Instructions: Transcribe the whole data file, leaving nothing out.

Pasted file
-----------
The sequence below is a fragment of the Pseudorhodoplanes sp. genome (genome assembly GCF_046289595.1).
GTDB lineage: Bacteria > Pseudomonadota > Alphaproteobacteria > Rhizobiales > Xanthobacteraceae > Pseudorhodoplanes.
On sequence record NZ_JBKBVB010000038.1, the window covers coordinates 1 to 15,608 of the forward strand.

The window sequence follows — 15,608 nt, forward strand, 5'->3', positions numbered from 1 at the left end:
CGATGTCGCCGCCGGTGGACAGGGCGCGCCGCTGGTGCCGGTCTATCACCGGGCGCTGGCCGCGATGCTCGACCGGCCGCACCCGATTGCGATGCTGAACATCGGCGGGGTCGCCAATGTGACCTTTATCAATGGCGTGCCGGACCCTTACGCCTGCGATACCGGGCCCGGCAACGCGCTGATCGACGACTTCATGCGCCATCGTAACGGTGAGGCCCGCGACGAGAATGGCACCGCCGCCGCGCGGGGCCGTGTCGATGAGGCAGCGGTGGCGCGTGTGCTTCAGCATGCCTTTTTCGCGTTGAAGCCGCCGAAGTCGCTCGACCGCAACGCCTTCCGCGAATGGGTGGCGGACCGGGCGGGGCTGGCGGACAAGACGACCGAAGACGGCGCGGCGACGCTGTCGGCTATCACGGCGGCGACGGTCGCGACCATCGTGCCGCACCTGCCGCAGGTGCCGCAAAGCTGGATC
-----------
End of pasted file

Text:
The sequence below is a fragment of the Pseudorhodoplanes sp. genome (genome assembly GCF_046289595.1).
GTDB lineage: Bacteria > Pseudomonadota > Alphaproteobacteria > Rhizobiales > Xanthobacteraceae > Pseudorhodoplanes.
On sequence record NZ_JBKBVB010000038.1, the window covers coordinates 1 to 15,608 of the forward strand.

The window sequence follows — 15,608 nt, forward strand, 5'->3', positions numbered from 1 at the left end:
CGATGTCGCCGCCGGTGGACAGGGCGCGCCGCTGGTGCCGGTCTATCACCGGGCGCTGGCCGCGATGCTCGACCGGCCGCACCCGATTGCGATGCTGAACATCGGCGGGGTCGCCAATGTGACCTTTATCAATGGCGTGCCGGACCCTTACGCCTGCGATACCGGGCCCGGCAACGCGCTGATCGACGACTTCATGCGCCATCGTAACGGTGAGGCCCGCGACGAGAATGGCACCGCCGCCGCGCGGGGCCGTGTCGATGAGGCAGCGGTGGCGCGTGTGCTTCAGCATGCCTTTTTCGCGTTGAAGCCGCCGAAGTCGCTCGACCGCAACGCCTTCCGCGAATGGGTGGCGGACCGGGCGGGGCTGGCGGACAAGACGACCGAAGACGGCGCGGCGACGCTGTCGGCTATCACGGCGGCGACGGTCGCGACCATCGTGCCGCACCTGCCGCAGGTGCCGCAAAGCTGGATC